BLTN Action Grant Funds Young Adult Book Club

Feb 10th, 2019 | By | Category: BLTN Teachers, Winter 2019


Kurt Ostrow
English Teacher
B.M.C. Durfee High School
Fall River, MA
Ken Macrorie Fellow

Last year, inspired by Nancie Atwell’s 2017 Drew Lecture at Bread Loaf Vermont, I dove deeply into the field of independent reading. I have grown, laminated, labeled, and sorted a classroom library of well over 400 high-interest books. I have built rich routines—culled from many experts, such as Atwell—conducive to student reading: We read at least 15 minutes every class, and students write letters to me about their books every other Friday. Then I write back to them, a chance to have intimate textual and personal conversations. We share “book talks” to generate enthusiasm about the books we love, and a poster keeps track of all the books we’ve read.

With my working-class seniors—most of whom did not grow up in word- or book-rich households—I frame the practice of choice reading as my attempt to cultivate a lifelong habit of literacy. I want them to read books they love before they graduate; if they don’t, the research shows, they likely won’t pick up a book again. I can’t let this happen.

For my first two years at Durfee, our school had no librarian, let alone a budget for books. The library fell into disrepair, acting as more of a living room for students. Our librarian, Timarie, arrived last year, coinciding with my enthusiasm for independent reading. I have since presented on the practice in my department, and many teachers have followed suit—with support from Timarie.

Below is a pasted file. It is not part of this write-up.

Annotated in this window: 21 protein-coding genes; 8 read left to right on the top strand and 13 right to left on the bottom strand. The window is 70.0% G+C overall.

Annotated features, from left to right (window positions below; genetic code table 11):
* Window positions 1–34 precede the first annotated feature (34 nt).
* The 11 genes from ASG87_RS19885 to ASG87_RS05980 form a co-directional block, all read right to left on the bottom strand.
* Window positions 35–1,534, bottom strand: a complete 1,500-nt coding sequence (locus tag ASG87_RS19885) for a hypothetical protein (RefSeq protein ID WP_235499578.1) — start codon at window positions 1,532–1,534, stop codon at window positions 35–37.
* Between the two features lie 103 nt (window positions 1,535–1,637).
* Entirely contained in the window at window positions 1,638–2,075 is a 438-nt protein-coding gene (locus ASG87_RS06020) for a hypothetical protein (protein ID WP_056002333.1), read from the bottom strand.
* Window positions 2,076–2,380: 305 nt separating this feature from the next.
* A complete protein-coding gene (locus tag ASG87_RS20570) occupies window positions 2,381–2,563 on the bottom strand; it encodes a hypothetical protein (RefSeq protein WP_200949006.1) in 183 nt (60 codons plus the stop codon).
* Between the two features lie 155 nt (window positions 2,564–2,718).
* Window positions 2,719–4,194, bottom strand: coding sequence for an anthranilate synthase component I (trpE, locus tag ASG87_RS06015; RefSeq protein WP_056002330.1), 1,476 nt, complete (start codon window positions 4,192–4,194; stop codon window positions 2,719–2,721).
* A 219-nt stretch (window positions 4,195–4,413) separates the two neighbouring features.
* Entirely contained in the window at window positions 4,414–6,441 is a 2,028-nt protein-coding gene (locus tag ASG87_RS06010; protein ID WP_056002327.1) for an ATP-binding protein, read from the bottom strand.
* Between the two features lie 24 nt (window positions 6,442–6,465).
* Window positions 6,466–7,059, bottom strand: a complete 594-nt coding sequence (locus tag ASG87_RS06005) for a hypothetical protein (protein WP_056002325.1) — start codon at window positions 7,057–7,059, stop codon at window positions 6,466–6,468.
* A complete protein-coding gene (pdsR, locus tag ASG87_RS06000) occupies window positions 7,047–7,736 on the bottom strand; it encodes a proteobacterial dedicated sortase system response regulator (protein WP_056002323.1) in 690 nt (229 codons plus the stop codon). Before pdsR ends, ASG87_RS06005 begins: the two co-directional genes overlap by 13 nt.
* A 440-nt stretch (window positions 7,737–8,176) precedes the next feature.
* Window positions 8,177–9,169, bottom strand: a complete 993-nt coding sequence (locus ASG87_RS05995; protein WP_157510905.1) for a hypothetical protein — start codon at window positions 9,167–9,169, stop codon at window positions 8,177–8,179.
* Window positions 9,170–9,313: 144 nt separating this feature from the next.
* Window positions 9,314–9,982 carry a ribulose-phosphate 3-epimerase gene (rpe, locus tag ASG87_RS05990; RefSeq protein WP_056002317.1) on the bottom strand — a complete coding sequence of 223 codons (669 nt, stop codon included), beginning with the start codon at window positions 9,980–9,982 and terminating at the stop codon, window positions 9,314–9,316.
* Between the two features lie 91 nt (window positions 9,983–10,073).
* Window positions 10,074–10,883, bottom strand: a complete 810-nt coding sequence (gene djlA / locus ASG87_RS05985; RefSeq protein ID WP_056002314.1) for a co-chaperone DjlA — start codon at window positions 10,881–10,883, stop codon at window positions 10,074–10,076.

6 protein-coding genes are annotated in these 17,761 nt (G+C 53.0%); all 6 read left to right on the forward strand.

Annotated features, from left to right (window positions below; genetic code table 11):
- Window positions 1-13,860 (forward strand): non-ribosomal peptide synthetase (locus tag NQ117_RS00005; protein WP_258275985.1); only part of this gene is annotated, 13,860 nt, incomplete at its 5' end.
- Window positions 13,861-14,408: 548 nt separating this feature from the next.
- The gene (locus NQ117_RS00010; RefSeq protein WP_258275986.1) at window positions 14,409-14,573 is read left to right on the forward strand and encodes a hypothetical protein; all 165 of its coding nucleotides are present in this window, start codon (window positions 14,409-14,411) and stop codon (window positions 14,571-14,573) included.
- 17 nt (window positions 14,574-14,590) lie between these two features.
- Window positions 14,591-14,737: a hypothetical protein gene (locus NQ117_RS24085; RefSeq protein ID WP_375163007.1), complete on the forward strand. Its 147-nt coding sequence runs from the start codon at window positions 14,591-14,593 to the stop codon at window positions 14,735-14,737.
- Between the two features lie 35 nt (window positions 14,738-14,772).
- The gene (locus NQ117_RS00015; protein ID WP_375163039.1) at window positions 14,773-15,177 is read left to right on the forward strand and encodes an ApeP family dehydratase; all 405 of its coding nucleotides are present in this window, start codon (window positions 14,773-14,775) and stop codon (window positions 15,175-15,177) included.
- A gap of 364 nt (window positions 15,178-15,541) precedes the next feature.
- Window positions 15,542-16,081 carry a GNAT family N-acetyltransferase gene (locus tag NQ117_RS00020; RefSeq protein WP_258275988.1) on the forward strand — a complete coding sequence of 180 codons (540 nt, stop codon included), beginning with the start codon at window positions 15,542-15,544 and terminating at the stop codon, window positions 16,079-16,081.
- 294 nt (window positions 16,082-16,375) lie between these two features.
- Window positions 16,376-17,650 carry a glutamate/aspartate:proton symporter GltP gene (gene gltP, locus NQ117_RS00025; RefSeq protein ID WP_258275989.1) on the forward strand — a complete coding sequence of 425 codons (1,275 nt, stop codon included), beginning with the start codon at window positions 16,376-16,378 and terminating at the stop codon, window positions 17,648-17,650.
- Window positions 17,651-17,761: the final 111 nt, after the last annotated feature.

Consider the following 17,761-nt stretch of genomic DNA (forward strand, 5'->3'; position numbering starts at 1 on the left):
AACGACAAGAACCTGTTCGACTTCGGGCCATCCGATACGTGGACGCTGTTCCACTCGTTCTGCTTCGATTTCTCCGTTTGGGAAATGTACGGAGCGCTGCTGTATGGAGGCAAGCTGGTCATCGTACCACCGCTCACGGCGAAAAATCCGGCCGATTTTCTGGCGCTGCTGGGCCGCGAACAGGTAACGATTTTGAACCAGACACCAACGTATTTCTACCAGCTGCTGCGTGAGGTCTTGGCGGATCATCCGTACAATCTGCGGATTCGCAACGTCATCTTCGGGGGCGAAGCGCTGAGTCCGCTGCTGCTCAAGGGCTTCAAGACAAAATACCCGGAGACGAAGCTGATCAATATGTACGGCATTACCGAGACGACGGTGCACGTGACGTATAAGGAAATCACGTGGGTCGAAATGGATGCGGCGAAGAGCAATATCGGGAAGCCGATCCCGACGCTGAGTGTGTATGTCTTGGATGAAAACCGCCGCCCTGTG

This year, Timarie and I collaborated to launch a Young Adult Book Club as another way to create a visible culture of reading at our school. So far, more than 30 students have attended our biweekly meetings. They voted to read The Hate U Give this October as our inaugural book, and we followed up with I’ll Give You the Sun.

In the fall, I won a BLTN Action grant, which is not only funding our new YA Book Club but also filling up the shelves of the classroom libraries at my school. I buy a set of books to loan to students; once we read them, I collect them back and distribute the copies to colleagues who’ve started independent reading in their classrooms. The dean of English happens to be one of the most faithful and zealous members of the club and is on fire for independent reading. She loves to see the practice spreading throughout the department. For Christmas, she gave every teacher in our thirty-person department a book, inspired by the work we’re doing in book club.

To be sure, it’s an exciting time for readers (and readers-to-be) at Durfee High School as we grow a culture of reading.

Here’s a picture of book club celebrating at our holiday party. We did a “Yankee swap” and although it was cutthroat, I think everyone left pretty happy.

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